This actually started as a post about “paradox of choice” or “decision paralysis” but I guess I had too many options. Stay tuned…
To borrow some brevity from Dalrymple: “Nope”
The future is about sensor data, machine readable privacy policies, bi-directional terms of service, attribution, reputation, gestures, and headless processes that run securely and anonymously on ubiquitous computing platforms that are micro-rented by the cycle (and stored pseudo-randomly across a smattering of remote data stores). The current era of lickable games and boutique, high-concept text-displayers is not the eventual state. (Li|U)nix had it right from the beginning; small apps, loosely coupled. Even if average consumers don’t ever utilize IFTTT their phones will! That’s how their devices will speak to each other, and to the parking meter and the water sprinklers. Its how you will monitor your credit, negotiate a car rental, and track your blood pressure.
All actions that can be performed will need to fit into a larger ecosystem that is NOT defined by a single service-provider, manufacturer, device or data-source.
A camera app will snap a picture (creating a file), a filter app will apply the filter, an upload app will back it up to the cloud and a social app will inform your graph who’s notification app will notify them in their preferred method.
see: Unix Pipes
What does this have to do with paid apps.
90% of all apps will never (should never) qualify as “platforms” and thus don’t merit a complex, creative business model that involves “customer retention experts.” A simple subscription (monthly, yearly or micro-transaction based) is perfect for the sort of apps that our ever-changing technology landscape promotes.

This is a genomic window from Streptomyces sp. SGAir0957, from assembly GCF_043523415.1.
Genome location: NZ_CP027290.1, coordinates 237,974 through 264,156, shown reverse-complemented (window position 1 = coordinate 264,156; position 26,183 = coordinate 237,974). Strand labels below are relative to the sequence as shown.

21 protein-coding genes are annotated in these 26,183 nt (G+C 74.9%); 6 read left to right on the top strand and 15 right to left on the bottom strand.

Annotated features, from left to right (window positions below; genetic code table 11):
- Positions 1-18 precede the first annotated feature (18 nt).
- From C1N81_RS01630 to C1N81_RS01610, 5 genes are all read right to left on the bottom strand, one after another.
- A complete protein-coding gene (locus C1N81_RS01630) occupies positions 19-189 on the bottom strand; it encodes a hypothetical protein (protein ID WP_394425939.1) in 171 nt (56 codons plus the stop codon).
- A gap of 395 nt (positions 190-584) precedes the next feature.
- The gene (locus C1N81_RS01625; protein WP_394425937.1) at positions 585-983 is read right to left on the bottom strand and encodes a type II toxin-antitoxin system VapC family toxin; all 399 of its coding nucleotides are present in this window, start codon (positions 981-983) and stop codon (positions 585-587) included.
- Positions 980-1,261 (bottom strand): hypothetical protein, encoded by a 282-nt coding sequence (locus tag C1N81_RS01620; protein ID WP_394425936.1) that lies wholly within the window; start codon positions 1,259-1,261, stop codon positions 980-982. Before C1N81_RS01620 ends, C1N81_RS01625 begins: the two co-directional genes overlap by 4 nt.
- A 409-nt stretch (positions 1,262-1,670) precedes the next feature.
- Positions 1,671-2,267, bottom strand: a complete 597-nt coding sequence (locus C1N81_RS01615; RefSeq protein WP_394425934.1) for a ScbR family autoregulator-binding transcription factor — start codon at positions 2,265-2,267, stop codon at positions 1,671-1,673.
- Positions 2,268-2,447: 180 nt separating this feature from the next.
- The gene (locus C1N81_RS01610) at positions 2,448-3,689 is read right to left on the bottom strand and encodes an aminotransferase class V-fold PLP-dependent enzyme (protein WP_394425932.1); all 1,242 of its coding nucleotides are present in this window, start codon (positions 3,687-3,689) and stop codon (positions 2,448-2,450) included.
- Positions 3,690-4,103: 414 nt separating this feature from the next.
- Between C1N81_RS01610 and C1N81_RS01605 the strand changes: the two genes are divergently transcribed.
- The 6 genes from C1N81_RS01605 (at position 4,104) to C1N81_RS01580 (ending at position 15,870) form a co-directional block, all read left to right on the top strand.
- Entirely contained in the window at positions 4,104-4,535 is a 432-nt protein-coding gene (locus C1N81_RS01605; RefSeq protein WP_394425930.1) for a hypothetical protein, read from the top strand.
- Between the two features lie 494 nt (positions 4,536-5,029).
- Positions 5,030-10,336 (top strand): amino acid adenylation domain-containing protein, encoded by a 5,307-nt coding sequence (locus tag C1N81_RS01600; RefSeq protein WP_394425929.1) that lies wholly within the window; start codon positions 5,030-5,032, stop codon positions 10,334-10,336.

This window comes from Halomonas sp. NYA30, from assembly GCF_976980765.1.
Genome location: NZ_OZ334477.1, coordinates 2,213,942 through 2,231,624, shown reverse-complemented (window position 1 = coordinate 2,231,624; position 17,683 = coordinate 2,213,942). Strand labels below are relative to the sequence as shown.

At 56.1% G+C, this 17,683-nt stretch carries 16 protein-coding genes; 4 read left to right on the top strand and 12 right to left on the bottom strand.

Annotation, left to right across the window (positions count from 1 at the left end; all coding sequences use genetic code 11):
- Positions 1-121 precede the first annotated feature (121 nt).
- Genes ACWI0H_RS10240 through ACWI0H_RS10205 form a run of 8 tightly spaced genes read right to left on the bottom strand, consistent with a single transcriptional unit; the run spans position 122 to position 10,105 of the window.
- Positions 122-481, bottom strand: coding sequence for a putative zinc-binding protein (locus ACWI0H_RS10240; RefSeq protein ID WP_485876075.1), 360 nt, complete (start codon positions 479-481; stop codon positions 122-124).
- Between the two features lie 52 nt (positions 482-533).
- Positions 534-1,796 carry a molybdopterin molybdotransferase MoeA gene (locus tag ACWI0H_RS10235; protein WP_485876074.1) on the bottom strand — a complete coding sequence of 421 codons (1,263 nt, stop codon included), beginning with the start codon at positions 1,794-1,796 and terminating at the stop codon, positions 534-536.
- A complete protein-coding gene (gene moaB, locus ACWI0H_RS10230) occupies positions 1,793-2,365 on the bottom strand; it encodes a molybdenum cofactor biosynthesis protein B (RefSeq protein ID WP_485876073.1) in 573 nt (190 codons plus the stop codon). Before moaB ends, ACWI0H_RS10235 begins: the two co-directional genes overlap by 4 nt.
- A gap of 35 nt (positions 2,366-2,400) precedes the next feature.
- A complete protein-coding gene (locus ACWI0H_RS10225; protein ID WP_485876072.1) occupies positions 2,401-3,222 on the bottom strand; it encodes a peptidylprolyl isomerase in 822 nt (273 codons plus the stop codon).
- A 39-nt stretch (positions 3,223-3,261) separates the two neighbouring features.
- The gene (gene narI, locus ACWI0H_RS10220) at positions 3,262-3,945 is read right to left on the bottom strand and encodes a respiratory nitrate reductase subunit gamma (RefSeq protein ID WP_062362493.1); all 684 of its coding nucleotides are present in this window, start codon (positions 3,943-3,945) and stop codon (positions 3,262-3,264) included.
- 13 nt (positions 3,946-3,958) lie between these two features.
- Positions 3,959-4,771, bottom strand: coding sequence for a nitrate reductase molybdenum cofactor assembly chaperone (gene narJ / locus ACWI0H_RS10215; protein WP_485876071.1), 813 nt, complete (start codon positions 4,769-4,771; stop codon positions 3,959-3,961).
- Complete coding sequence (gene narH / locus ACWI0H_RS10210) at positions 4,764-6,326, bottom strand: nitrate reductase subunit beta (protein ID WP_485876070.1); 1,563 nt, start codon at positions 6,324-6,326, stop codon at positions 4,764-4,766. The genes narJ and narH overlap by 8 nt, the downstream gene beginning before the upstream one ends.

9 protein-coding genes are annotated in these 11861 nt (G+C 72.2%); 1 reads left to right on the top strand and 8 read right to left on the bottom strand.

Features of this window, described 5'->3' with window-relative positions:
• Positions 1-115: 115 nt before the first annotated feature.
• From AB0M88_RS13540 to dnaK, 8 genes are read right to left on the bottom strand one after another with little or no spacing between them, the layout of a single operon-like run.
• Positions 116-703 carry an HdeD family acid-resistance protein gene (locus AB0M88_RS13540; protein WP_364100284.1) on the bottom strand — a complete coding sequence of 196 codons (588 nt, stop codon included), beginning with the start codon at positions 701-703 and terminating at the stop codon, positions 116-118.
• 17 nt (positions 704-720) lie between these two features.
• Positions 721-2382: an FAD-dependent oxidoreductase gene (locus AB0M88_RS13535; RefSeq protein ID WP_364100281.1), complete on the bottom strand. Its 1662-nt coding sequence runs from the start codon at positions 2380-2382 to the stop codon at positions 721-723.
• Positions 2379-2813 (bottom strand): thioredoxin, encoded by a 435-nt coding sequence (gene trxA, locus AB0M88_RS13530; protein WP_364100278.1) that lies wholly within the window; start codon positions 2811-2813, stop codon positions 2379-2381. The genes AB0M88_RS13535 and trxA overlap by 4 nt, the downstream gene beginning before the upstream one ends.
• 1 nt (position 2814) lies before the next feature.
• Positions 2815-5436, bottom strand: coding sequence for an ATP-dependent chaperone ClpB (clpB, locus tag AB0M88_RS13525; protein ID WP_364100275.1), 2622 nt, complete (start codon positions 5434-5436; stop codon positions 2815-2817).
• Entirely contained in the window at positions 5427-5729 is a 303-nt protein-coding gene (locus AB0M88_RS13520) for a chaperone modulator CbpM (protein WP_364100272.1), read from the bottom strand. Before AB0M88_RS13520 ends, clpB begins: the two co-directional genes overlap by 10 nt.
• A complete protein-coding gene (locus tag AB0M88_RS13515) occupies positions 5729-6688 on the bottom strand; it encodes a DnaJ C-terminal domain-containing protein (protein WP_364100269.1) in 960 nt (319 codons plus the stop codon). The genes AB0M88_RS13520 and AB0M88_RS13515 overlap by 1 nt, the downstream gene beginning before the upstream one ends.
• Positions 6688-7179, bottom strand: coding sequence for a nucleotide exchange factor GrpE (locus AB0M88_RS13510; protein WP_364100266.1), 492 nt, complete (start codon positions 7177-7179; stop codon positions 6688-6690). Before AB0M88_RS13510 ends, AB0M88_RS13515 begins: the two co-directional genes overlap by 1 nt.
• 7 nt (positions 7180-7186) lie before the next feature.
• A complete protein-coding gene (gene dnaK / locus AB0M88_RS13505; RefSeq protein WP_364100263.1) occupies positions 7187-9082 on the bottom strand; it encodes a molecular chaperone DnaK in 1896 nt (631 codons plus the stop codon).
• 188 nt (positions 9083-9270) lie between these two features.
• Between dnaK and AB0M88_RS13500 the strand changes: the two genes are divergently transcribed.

Let me hedge my bets a little. While I think it is great to buy a $2 or $3 dollar app and trust that I will get at least that much utility out of it.
Apps (or as we used to call them “Programs”) are NOT fashion items. The user desires only to pay enough to ensure that the product is supported while that still need it. They are not interested in buying in to a brand promise that requires a RedBull-style infusion of satellite efforts requiring massive cash flow.
What people want most often is to pay a fair price for a predictable product. 99% of all purchases fall into this category: bathroom fixtures, couches, wash-cloths, refrigerators… the only exceptions are cars, phones, and basically things that qualify as fashion in some manner.
The bottom line is that “not making all the money” is not the same as “not making money.” Make a focused product that has an audience and sell it to them (or rent it to them). I am actually surprised at the tone of Marco’s piece since he champions paid apps and presumably is about to release a paid podcast client.
Gads, just reread Marco’s post to make sure I had it right. So many unqualified statements. I agree with some but let is remember that the plural of anecdote is not evidence.
Anyway… I win this argument. Small, cheap apps are the future. Like RSS they are not dead
p.s. there will still be simple games, and people will still pump tons money into them (in very small increments)… it isn’t new, and its never been a business model to be proud of. In one instantiation it is called “the slots.”
please go here and do this https://www.allout.org/en/actions/coca-cola-ty
>> my edit.
The money that allows Coca-Cola to do things like sponsor Olympics events was extracted from the public based on 2 promises. First that we will enjoy a delicious, cold (if not healthy) beverage. The second promise is what you talk about in your glass encrusted towers using the term brand-promise… and that is one of happiness, positivity, fun. I’d go so far as to suggest fulfillment.
On Maslow’s hierarchy of needs, an ice-cold Coke can bump you up several layers. Towards the bottom of that hierarchy is physical safety.
Coca-Cola is a global brand but rooted very firmly in the American Dream. America is speaking out loudly that it is unwaveringly in favor of letting people share a Coke with whomever they choose.